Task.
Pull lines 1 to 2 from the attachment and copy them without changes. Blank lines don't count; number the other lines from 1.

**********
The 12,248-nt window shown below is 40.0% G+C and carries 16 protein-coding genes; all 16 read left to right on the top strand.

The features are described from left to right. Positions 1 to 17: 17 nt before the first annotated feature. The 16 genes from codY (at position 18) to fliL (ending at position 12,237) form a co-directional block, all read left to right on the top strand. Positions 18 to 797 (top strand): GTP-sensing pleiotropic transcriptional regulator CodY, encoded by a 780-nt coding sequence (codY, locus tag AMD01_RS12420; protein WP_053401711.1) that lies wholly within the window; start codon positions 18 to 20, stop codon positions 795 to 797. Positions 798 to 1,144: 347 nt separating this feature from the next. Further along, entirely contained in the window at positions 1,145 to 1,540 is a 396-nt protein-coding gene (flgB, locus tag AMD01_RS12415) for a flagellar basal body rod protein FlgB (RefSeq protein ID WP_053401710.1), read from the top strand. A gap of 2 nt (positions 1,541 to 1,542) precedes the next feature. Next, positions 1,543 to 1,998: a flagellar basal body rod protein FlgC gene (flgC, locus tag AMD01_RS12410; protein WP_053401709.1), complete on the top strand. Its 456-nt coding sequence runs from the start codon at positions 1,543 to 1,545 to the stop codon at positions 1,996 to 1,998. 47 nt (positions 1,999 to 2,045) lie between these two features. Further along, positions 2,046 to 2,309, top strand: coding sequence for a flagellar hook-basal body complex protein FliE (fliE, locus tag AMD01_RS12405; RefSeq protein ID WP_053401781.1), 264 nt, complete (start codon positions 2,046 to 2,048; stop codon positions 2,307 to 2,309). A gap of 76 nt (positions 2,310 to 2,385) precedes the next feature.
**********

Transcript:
The 12,248-nt window shown below is 40.0% G+C and carries 16 protein-coding genes; all 16 read left to right on the top strand.

The features are described from left to right. Positions 1 to 17: 17 nt before the first annotated feature. The 16 genes from codY (at position 18) to fliL (ending at position 12,237) form a co-directional block, all read left to right on the top strand. Positions 18 to 797 (top strand): GTP-sensing pleiotropic transcriptional regulator CodY, encoded by a 780-nt coding sequence (codY, locus tag AMD01_RS12420; protein WP_053401711.1) that lies wholly within the window; start codon positions 18 to 20, stop codon positions 795 to 797. Positions 798 to 1,144: 347 nt separating this feature from the next. Further along, entirely contained in the window at positions 1,145 to 1,540 is a 396-nt protein-coding gene (flgB, locus tag AMD01_RS12415) for a flagellar basal body rod protein FlgB (RefSeq protein ID WP_053401710.1), read from the top strand. A gap of 2 nt (positions 1,541 to 1,542) precedes the next feature. Next, positions 1,543 to 1,998: a flagellar basal body rod protein FlgC gene (flgC, locus tag AMD01_RS12410; protein WP_053401709.1), complete on the top strand. Its 456-nt coding sequence runs from the start codon at positions 1,543 to 1,545 to the stop codon at positions 1,996 to 1,998. 47 nt (positions 1,999 to 2,045) lie between these two features. Further along, positions 2,046 to 2,309, top strand: coding sequence for a flagellar hook-basal body complex protein FliE (fliE, locus tag AMD01_RS12405; RefSeq protein ID WP_053401781.1), 264 nt, complete (start codon positions 2,046 to 2,048; stop codon positions 2,307 to 2,309). A gap of 76 nt (positions 2,310 to 2,385) precedes the next feature.